Saturday, April 14, 2012

Who'll clean up Hamilton Airport now?

Just when we thought that it couldn't get much worse for public health in Hamilton, indeed across the country -- yup, it's gotten worse.

In December of last year, I was writing about how the leachate run-off from the fire training facility at Munro Airport (YHM) had high levels of PFOS, the former active ingredient in Scotchgard ™.   At least twenty times the legal limit for the chemical in "safe drinking water."   I also noted how the runoff was ending up in a creek which skirts through the southern rural part of the city, through a popular lake for sunbathing, and eventually to the Welland River.    So concerned is city hall that they agreed with the current private operator of the airport to study how to get rid of the mess on site.   And who knows what's happened at other airports with similar facilities?

Now it got even more interesting this week.   Pursuant to a §22 petition, the Auditor General of Canada has said he will investigate why the Con government hasn't set guidelines for how to clean up PFOS runoff.   The reason for the concern?   A study from the Journal of the American Medical Association (JAMA) which suggests that exposure to the chemical decreases the immunity offered by vaccinations.   (Unfortunately, I can't offer a link since the article is behind a firewall -- stupid doctors who think civilians can't understand the truth; of course we can handle the truth!)

 In other words, PFOS makes those vaccines next to useless.   (Maybe this is something Jenna McCarthy should be looking at -- that it was stain retardant that caused her kid's autism, not vaccines!)   There are also demands that the feds impose safe levels of PFOS contaminantion in the food supply -- the same as for mercury and other nasties in fish.

I laugh at times when I read the provincial guides to limits on catches and how much is safe to eat.   For instance, it's legal to catch up to 50 perch a day, per capita, in the lower Great Lakes; but the safe limit for consumption is eight per month (only four for expectant and nursing mothers).    Mercury levels are way down compared to forty years ago; due to major conservation efforts, but increases in safe consumption limits have been incremental at best.   My guess is that the fish and wildlife services don't want to take chances.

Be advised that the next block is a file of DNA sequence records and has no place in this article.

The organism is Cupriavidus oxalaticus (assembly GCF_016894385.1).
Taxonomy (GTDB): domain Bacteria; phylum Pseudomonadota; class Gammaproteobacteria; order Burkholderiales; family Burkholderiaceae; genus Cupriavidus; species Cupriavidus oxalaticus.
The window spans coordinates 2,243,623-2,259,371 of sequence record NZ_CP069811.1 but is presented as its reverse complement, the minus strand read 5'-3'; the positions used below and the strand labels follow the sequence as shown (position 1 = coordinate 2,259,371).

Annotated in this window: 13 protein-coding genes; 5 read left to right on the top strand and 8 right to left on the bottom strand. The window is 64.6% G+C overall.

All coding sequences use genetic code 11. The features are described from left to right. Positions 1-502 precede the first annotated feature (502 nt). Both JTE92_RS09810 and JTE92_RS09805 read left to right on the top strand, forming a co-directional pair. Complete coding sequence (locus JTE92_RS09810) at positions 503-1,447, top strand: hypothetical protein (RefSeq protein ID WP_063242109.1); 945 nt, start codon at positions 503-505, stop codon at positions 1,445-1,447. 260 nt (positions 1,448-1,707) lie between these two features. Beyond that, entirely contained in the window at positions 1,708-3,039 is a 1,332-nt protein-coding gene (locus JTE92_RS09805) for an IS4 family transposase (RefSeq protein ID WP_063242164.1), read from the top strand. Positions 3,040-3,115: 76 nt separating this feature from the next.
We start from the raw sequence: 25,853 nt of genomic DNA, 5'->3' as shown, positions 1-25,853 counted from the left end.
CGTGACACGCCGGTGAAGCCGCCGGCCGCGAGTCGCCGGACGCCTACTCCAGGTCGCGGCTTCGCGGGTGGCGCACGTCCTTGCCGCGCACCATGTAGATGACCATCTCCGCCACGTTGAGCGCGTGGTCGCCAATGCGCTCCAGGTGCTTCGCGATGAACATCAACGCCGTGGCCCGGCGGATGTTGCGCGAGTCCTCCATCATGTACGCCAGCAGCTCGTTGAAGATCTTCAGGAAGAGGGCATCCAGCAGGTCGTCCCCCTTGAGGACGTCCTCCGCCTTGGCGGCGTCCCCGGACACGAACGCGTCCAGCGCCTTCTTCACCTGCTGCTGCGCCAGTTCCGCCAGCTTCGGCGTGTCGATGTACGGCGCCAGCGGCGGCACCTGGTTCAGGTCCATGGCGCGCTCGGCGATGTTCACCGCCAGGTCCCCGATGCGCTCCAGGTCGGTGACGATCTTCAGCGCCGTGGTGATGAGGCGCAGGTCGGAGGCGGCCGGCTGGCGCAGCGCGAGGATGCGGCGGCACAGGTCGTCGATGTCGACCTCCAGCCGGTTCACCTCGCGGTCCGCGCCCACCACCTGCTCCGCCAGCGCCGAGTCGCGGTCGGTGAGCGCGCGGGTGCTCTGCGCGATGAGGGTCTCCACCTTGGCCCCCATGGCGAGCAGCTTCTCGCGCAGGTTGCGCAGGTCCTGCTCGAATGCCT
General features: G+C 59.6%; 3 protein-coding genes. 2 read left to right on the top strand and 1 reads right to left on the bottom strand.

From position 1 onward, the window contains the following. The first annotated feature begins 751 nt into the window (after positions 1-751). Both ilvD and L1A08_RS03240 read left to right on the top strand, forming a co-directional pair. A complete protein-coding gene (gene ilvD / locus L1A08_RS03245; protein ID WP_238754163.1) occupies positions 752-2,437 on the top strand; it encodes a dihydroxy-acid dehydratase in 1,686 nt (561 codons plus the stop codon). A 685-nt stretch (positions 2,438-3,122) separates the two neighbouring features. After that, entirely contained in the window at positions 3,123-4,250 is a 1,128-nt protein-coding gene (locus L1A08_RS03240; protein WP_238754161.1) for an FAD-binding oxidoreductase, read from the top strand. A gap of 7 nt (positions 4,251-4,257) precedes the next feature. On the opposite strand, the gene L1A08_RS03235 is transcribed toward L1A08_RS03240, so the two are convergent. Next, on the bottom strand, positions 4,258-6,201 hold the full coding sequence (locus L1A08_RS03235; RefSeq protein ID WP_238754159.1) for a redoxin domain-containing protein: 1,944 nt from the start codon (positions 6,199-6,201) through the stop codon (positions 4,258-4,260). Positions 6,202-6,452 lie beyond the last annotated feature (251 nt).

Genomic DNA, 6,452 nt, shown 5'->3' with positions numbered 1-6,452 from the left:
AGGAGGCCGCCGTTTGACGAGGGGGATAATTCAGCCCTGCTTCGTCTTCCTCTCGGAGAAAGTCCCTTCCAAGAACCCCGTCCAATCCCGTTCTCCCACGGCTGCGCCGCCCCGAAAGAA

What level is truly safe for this one?   PFOS has a half life of five years.  A simple half life calculator shows a half-life of that long means that it will decay to imperceptible levels after, say, one hundred eighty one years.   No wonder 3M ™ changed the formula for one of their top selling products.

Frankly, I wouldn't swim in Lake Niapenco anymore -- let alone eat the fish that run through it.   And if I was swimming in that stuff every year when I was younger, will it affect the immune systems of any kids I may have down the road?   What about the people downstream who use it as a water source?   I said it before and I'll say again, people in rural areas have the right to safe water as much as we "city slickers".

Since the feds ran the airport when all the contamination happened then they should bear the full costs of cleanup.   They also need to step up for public health and safety and set real guidelines -- and more importantly, enforce them prosecute offenders to the full extent of the law.   Voluntary measures just don't work, just look at the Maple Leaf ™ scandal a few years back.    Nightmares like this won't go away overnight but it would be helpful if someone took responsibility.

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